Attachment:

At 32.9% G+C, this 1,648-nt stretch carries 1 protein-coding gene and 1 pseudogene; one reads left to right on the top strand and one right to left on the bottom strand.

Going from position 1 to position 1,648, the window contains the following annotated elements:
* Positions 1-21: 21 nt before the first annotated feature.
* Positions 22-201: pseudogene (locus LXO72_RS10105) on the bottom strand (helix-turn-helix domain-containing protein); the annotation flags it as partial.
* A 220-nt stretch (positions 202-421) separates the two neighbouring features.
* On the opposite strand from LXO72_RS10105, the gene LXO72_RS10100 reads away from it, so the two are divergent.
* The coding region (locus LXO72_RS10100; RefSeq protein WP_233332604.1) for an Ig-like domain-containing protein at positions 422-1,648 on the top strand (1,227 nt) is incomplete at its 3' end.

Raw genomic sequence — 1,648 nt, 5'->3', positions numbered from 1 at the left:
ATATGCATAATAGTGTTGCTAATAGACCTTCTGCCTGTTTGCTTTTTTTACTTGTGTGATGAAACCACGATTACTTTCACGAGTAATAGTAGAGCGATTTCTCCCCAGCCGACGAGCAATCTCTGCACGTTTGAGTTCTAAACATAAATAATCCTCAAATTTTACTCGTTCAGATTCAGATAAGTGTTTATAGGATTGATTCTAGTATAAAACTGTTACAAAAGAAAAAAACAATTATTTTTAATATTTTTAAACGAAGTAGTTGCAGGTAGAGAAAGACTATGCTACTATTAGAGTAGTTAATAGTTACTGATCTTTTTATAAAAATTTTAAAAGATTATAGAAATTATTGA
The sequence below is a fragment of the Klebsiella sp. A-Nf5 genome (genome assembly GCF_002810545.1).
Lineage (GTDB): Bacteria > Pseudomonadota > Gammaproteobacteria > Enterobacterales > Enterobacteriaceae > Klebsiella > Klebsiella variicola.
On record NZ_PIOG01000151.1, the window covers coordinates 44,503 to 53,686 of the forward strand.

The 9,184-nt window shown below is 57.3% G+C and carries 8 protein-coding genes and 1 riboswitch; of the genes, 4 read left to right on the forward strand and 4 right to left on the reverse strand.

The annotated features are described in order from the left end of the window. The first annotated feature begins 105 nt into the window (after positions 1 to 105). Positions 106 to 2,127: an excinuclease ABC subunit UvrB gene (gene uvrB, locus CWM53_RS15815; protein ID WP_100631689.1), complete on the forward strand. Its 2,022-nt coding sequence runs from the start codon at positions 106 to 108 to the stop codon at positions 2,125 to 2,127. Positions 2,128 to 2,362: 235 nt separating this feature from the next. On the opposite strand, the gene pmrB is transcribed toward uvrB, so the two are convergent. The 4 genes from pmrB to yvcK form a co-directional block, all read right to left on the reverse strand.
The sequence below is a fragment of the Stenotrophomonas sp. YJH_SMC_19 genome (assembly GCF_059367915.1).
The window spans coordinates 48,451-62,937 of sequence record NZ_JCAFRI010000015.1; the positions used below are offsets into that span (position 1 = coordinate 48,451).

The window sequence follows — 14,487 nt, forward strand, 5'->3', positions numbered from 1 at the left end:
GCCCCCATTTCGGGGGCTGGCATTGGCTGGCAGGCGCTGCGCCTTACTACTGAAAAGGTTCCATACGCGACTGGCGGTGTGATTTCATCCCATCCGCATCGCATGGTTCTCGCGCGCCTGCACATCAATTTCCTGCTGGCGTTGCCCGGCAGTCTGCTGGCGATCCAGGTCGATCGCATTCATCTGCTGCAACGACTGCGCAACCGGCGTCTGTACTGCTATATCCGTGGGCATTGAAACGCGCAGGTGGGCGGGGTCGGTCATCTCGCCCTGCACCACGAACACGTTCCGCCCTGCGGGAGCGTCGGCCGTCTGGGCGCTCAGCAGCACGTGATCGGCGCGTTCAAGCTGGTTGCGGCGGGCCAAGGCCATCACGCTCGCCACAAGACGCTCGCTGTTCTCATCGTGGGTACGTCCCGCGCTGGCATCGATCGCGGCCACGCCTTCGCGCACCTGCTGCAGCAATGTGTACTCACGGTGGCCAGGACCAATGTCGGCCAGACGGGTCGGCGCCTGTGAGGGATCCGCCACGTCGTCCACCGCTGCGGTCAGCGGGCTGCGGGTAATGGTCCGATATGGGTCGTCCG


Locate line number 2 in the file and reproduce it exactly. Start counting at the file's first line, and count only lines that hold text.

Going from position 1 to position 1,648, the window contains the following annotated elements: